• Percentage by domain expertise (speed)
    • Percentage by familiarity (speed)
    • Percentage by demographics (arrival rates)

    Other questions to consider:
    • What is the definition of “workload”?
    • How do we size the workload?
    • What is the expected workload?
    • What’s the mix ratio of static pages vs. code?
    • What is the definition of “increased load”?
    • What is future growth? Can it be quantified?
    • What is the definition of scalability?

    10. System Under Test Environment

    Specifying mixes of system hardware, software, memory, network protocol, bandwidth, etc.
    • Network access variables: For example, 56K modem, 128K Cable modem, T1, etc.
    • Demographic variables: For example San Francisco, Los Angeles, Chicago, New York, Paris, London, etc.
    • ISP infrastructure variables: For example, first tier, second tier, etc.
    • Client baseline configurations
    • Computer variables
    • Browser variables
    • Server baseline configurations
    • Computer variables
    • System architecture variables and diagrams

    Other questions to consider asking:
    • What is the definition of “system”?
    • How many other users are using the same resources on the system under test (SUT)?
    • Are you testing the SUT in its complete, real-world environment (with load balances, replicated database, etc.)?
    • Is the SUT inside or outside the firewall?
    • Is the load coming from the inside or outside of the firewall?

    11. Exclusions

    Set clear expectations—State which goals will be outside of the scope of this testing. For example:
    • Content accuracy or appropriateness testing is out of the scope of this plan.
    • The integration of any major third party components (for example a search engine, credit card processor, or mapping component) with the site will be tested, though the scope of the project does not include in-depth functional testing of these components.
    • Internationalization
    • Compatibility Testing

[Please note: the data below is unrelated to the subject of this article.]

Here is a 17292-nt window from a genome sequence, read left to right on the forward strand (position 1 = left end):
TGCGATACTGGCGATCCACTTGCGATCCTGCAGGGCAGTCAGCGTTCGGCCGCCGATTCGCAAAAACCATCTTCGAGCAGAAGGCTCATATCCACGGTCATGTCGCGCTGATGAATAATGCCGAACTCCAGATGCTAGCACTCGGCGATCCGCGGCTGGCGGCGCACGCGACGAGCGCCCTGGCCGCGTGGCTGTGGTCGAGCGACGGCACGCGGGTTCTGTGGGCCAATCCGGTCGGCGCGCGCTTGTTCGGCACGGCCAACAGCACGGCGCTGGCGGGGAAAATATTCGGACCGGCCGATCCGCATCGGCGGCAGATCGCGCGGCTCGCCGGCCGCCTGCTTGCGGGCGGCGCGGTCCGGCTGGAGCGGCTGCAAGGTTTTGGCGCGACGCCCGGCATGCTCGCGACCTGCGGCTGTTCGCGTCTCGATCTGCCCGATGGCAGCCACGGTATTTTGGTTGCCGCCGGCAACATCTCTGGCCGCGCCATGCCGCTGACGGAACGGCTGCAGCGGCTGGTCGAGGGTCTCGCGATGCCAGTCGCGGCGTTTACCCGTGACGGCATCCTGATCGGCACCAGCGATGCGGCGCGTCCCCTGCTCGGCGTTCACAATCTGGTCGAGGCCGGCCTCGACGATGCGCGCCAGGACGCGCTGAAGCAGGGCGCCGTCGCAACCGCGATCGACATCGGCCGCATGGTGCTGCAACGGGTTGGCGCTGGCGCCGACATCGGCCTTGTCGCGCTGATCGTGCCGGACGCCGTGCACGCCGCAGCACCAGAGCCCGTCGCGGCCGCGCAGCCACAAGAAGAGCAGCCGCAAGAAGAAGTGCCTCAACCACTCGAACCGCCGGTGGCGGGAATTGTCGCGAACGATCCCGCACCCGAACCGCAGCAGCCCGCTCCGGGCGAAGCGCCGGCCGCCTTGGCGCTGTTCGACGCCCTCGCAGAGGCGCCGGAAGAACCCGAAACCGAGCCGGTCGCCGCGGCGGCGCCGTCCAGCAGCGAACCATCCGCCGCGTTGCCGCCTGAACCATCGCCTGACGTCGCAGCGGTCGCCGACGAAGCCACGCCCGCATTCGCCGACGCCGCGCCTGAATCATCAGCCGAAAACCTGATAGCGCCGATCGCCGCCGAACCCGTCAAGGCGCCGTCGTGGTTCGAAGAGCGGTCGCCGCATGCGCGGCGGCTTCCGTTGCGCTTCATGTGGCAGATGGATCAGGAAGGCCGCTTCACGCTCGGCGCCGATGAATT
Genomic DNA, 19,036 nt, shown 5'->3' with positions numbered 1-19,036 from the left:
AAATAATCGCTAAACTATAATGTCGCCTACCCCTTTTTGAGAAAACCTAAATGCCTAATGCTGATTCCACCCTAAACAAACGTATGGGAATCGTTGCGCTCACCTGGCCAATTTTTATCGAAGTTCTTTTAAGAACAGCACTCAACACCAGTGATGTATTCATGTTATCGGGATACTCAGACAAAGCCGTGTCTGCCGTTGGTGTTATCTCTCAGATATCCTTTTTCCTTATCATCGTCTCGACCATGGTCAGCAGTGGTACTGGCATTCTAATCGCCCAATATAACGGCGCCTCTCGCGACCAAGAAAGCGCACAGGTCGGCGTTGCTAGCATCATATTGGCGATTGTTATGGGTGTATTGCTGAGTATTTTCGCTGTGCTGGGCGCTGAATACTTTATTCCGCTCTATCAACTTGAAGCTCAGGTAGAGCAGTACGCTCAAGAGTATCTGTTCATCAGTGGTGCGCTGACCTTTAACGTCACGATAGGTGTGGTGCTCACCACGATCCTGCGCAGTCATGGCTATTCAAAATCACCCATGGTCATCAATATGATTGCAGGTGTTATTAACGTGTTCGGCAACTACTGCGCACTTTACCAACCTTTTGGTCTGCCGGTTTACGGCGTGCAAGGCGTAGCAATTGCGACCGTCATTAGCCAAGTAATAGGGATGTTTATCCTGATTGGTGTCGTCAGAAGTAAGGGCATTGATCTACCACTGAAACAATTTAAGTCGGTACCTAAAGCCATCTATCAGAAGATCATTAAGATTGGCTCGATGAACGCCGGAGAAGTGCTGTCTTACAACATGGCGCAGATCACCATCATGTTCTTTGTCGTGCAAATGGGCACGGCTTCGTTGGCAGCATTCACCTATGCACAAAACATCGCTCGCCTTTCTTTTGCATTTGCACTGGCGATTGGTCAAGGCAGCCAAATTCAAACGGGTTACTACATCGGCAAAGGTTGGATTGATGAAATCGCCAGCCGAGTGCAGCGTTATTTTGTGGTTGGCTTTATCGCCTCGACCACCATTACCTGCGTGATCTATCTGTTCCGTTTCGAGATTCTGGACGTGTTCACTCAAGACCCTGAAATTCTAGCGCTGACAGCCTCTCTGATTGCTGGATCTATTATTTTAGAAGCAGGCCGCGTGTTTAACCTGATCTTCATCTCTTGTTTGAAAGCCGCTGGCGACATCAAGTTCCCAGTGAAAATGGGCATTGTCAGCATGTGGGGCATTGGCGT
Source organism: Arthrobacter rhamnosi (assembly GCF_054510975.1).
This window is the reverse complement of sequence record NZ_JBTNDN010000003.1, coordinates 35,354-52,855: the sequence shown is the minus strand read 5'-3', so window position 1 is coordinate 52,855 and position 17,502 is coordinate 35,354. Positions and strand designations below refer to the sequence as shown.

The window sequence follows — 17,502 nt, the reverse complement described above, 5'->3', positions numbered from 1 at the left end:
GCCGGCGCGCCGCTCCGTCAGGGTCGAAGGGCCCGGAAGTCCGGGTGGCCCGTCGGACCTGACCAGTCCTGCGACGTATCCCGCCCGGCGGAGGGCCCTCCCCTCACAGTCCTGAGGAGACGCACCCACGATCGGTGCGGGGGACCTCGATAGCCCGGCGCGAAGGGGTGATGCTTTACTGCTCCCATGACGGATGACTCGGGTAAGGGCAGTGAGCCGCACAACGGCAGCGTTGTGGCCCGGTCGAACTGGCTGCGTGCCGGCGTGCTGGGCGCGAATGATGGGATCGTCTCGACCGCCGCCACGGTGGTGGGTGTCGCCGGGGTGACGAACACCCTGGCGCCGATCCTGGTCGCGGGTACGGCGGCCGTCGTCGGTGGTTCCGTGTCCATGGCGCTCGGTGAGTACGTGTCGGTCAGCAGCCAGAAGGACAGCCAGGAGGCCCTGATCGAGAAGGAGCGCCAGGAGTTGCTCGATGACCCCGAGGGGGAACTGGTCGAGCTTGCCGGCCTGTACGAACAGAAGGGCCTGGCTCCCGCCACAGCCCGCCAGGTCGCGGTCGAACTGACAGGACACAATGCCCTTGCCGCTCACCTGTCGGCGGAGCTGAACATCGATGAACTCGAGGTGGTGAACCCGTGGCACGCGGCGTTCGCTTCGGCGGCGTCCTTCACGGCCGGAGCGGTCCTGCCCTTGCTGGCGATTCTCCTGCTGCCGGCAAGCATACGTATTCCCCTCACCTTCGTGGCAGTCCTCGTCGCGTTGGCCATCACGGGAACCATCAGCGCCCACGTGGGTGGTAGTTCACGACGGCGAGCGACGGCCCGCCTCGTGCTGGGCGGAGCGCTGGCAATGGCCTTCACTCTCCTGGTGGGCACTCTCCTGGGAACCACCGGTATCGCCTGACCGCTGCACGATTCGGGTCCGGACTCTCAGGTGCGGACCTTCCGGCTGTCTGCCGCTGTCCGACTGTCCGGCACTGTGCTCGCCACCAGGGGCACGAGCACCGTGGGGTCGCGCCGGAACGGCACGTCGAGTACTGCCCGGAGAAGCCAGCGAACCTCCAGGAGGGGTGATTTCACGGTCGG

12. Test Deliverables

    • This test plan
    • Performance testing goals
    • Workload definitions
    • User scenario designs
    • Performance test designs
    • Test procedures
    • System baseline/System-under-test configurations
    • Metrics to collect
    • Tool evaluation and selection reports (first time, or as needed)
    • Test scripts/suites
    • Test run results
    • Analysis reports against the collected data
    • Performance related error reports (e.g., failed transactions)
    • Functional bug reports (e.g., data integrity problems)
    • Periodic status reports
    • Final report

    13. Budget/Resource
    Monetary requirements for equipment and people to complete the plan.

    14. Team Members and Responsibilities
    Project team members, their responsibilities and contact information.

    15. List of Appendices

    Specific test case, test design and test script information to be added as we go. Here are a few examples:
    • Real-World User-Level Test Suite
    • Concurrency Test Suite
    • Data Elements
    • Test Scripts
    • Error Reports
    • Web Monitoring Data
    16. Test Plan Approval

    Business Approval

    __________________________________________________ _____________
    [Name/Title] Date

    Testing Approval

    ___________________________________________________ _____________
    [Name/Title] Date